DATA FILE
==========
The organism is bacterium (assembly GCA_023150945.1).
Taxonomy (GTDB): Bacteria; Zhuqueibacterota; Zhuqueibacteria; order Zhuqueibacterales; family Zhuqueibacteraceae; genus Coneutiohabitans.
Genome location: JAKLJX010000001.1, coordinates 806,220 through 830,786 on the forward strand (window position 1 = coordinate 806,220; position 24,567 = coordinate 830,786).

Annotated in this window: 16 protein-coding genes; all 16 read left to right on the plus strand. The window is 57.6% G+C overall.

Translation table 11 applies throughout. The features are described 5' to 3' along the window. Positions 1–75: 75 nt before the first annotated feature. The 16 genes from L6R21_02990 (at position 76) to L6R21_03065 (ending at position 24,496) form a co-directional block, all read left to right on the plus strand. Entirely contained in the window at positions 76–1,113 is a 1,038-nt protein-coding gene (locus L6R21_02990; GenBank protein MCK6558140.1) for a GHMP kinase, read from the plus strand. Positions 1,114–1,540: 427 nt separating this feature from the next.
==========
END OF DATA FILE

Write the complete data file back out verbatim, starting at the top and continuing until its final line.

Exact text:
The organism is bacterium (assembly GCA_023150945.1).
Taxonomy (GTDB): Bacteria; Zhuqueibacterota; Zhuqueibacteria; order Zhuqueibacterales; family Zhuqueibacteraceae; genus Coneutiohabitans.
Genome location: JAKLJX010000001.1, coordinates 806,220 through 830,786 on the forward strand (window position 1 = coordinate 806,220; position 24,567 = coordinate 830,786).

Annotated in this window: 16 protein-coding genes; all 16 read left to right on the plus strand. The window is 57.6% G+C overall.

Translation table 11 applies throughout. The features are described 5' to 3' along the window. Positions 1–75: 75 nt before the first annotated feature. The 16 genes from L6R21_02990 (at position 76) to L6R21_03065 (ending at position 24,496) form a co-directional block, all read left to right on the plus strand. Entirely contained in the window at positions 76–1,113 is a 1,038-nt protein-coding gene (locus L6R21_02990; GenBank protein MCK6558140.1) for a GHMP kinase, read from the plus strand. Positions 1,114–1,540: 427 nt separating this feature from the next.